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National Women's Soccer League

Gender Equality Concerns Surface as NWSL Ramps Up

Should the women's professional league adopt a "Rooney Rule" requiring teams to interview female candidates for certain positions? John D. Halloran asked around and received some thoughtful answers.
BY John D. Halloran Posted
April 12, 2016
10:55 AM

OVER THE PAST FEW MONTHS, issues of gender equality have dominated the headlines in the world of women’s soccer. First, U.S. Soccer sued the union that represents the women’s national team in February. Then, two weeks ago, five American players filed an EEOC complaint against the federation.

However, with a pair of April friendlies behind the U.S. squad, women’s soccer fans will now turn their attention to the National Women’s Soccer League, set to kick off its 2016 season—and make history—this weekend. In the wake of two previous attempts to establish women’s professional soccer in the United States, the NWSL will succeed where the Women’s United Soccer Association and Women’s Professional Soccer failed, surviving to an unprecedented fourth season.

Standing in the shadow of those failures, the early years of the NWSL focused primarily on one thing—sustainability. Now, however, the league is beginning to face questions about its own issues with gender inequality. 

This winter, several clubs in the NWSL made news with the hiring of several high-profile female assistant coaches, including former U.S. internationals Cat Whitehill and Jill Loyden, former FIFA Player of Year Nadine Angerer, and the experienced Denise Reddy—who returns to the league after spending four years in Europe as a head coach.

And while these hirings do seem to represent a move forward, others wonder: Is the league doing enough to promote women in coaching roles and front-office positions? There are only a handful of women involved in high-profile front-office positions and there is only one female head coach in the league—the eminently qualified Laura Harvey, who won multiple championships with Arsenal before coming to NWSL and winning Coach of the Year Honors in 2014 and 2015.

To get the perspective of those on the front lines, American Soccer Now spent the last several weeks speaking with many of these coaches, as well as players and front-office staff around the league.

One of those who thinks the NWSL needs to do more to involve women is Chicago Red Stars’ general manager Alyse LaHue, center in the photo below, who has steadily risen in the ranks since beginning work with the team as an intern in 2008.

“It’s just not a part of the conversation yet,” said LaHue. “Part of that is because there are no females in the room to bring it up. When you look at our league office, our commissioner is male, our communications director is male. All of the U.S. Soccer heads of department are male, our entire [NWSL] Board of Governors meetings are male. Think about this: Every time there is a major league meeting, there may be no females in the room, except maybe one woman taking notes.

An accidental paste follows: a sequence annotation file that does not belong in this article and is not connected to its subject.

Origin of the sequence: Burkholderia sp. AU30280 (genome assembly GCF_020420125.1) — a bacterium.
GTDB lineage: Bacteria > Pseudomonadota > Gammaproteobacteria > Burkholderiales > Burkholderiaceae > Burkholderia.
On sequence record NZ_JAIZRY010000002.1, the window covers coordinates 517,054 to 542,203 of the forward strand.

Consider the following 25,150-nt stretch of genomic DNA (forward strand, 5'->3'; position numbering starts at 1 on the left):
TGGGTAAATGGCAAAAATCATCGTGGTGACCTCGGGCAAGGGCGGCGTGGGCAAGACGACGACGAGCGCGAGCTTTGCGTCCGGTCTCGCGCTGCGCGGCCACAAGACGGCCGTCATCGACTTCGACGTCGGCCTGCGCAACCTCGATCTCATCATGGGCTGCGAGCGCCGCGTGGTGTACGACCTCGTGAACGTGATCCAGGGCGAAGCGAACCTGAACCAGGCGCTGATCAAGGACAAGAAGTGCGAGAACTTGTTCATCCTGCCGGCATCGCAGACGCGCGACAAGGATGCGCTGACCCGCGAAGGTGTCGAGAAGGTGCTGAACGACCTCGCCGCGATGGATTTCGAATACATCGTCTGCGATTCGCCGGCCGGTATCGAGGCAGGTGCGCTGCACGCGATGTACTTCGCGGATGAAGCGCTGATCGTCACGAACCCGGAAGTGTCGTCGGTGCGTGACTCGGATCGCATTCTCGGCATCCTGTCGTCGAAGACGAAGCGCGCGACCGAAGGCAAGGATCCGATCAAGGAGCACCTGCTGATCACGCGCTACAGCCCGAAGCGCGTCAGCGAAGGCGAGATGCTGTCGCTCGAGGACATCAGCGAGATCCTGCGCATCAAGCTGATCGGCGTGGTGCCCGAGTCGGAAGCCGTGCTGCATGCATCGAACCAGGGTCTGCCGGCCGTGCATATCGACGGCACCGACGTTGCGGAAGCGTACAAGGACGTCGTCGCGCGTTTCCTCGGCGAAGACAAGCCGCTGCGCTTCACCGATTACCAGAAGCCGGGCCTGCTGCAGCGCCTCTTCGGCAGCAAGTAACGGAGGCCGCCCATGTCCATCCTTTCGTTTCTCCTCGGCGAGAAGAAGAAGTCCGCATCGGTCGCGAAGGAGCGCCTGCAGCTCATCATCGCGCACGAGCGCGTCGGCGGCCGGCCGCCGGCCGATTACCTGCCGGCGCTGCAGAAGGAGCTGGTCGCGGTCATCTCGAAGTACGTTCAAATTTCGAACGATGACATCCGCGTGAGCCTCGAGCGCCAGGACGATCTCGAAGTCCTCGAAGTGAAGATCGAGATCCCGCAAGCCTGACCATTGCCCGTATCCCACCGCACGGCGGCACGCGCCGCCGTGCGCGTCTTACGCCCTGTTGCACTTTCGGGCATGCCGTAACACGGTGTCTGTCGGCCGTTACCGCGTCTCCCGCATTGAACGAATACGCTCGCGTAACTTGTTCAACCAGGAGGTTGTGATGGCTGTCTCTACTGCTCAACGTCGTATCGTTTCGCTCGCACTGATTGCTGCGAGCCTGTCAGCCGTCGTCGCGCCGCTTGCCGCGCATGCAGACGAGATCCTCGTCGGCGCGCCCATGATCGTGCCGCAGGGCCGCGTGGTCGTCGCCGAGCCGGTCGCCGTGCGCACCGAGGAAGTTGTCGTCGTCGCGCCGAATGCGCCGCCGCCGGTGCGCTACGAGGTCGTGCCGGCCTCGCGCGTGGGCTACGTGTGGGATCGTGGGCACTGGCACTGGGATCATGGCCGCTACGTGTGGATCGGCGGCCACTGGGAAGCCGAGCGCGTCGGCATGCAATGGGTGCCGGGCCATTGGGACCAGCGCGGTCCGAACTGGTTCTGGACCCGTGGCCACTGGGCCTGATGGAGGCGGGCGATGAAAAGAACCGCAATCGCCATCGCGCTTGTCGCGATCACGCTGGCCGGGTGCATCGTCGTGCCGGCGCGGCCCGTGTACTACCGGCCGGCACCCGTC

"That, to me, is insane.”

[Editors note: The league pointed out that Western New York Flash President Alex Sahlen is a member of The Board of Governors.]

Since the inception of the NWSL, owners throughout the league have worried about its financial stability. Those worries, argued LaHue, have made the issue of gender equality a secondary concern.

“It’s certainly not" a priority, LaHue said. "I think the owners are focused on building a stable league and there are a lot of [other] things there that come first, before looking at gender diversity.”

Still, she believes “things are going in the right direction.” LaHue also said Red Stars’ owner Arnim Whisler is “very sensitive” about the issue of gender equality and acknowledged the contributions of owners around the league in promoting women’s soccer.

“This isn’t a shot at any league owners—they’re phenomenal people who are funding these teams and I’m extremely grateful to all of them for stepping up and owe them personally for the opportunity that I have right now,” noted LaHue. “I’m not placing blame on just them solely. We have to start somewhere getting females in the door, the coaching level, the executive level, the front offices.”

Whitehill, who earned 134 caps with the U.S. women in a career that spanned a decade and included two World Cups and an Olympic gold medal, played her final years as a professional with the Boston Breakers. After retiring from the game last year, she is returning to the Breakers this season as a coach.

The former American international, who also does color commentary, hopes her hiring signaled a recognition by the league that they need more female voices. She also believes a growing pool of qualified women should make it easier to involve them in the coaching ranks.

“I think it is important to have women coaches in the league,” said Whitehill. “I talked to Laura Harvey because I did a Seattle Reign game for Fox last year. I was asking her specifically, ‘Why do you feel you’re the only female head coach?’ She said, ‘You know, I don’t really think of it that way, I just hope that it’s the right person for the job. It doesn’t matter if it’s male or female.’